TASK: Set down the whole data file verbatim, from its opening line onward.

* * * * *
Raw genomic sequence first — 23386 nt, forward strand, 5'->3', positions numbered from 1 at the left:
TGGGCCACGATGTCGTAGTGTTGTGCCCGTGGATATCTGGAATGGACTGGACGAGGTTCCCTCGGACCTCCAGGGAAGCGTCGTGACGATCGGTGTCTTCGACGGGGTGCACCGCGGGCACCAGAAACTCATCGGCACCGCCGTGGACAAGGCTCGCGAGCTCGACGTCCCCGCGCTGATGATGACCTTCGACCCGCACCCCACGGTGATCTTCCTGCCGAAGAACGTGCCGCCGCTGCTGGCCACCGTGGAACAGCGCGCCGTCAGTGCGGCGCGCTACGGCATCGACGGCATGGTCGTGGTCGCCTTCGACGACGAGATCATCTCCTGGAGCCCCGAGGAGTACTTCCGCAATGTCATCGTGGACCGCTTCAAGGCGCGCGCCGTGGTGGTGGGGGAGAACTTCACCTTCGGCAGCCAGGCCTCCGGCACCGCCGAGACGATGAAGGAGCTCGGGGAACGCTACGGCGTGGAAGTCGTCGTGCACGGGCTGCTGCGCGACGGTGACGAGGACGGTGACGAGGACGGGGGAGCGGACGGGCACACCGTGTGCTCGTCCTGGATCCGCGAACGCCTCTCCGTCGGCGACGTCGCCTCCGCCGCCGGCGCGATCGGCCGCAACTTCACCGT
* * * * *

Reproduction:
Raw genomic sequence first — 23386 nt, forward strand, 5'->3', positions numbered from 1 at the left:
TGGGCCACGATGTCGTAGTGTTGTGCCCGTGGATATCTGGAATGGACTGGACGAGGTTCCCTCGGACCTCCAGGGAAGCGTCGTGACGATCGGTGTCTTCGACGGGGTGCACCGCGGGCACCAGAAACTCATCGGCACCGCCGTGGACAAGGCTCGCGAGCTCGACGTCCCCGCGCTGATGATGACCTTCGACCCGCACCCCACGGTGATCTTCCTGCCGAAGAACGTGCCGCCGCTGCTGGCCACCGTGGAACAGCGCGCCGTCAGTGCGGCGCGCTACGGCATCGACGGCATGGTCGTGGTCGCCTTCGACGACGAGATCATCTCCTGGAGCCCCGAGGAGTACTTCCGCAATGTCATCGTGGACCGCTTCAAGGCGCGCGCCGTGGTGGTGGGGGAGAACTTCACCTTCGGCAGCCAGGCCTCCGGCACCGCCGAGACGATGAAGGAGCTCGGGGAACGCTACGGCGTGGAAGTCGTCGTGCACGGGCTGCTGCGCGACGGTGACGAGGACGGTGACGAGGACGGGGGAGCGGACGGGCACACCGTGTGCTCGTCCTGGATCCGCGAACGCCTCTCCGTCGGCGACGTCGCCTCCGCCGCCGGCGCGATCGGCCGCAACTTCACCGT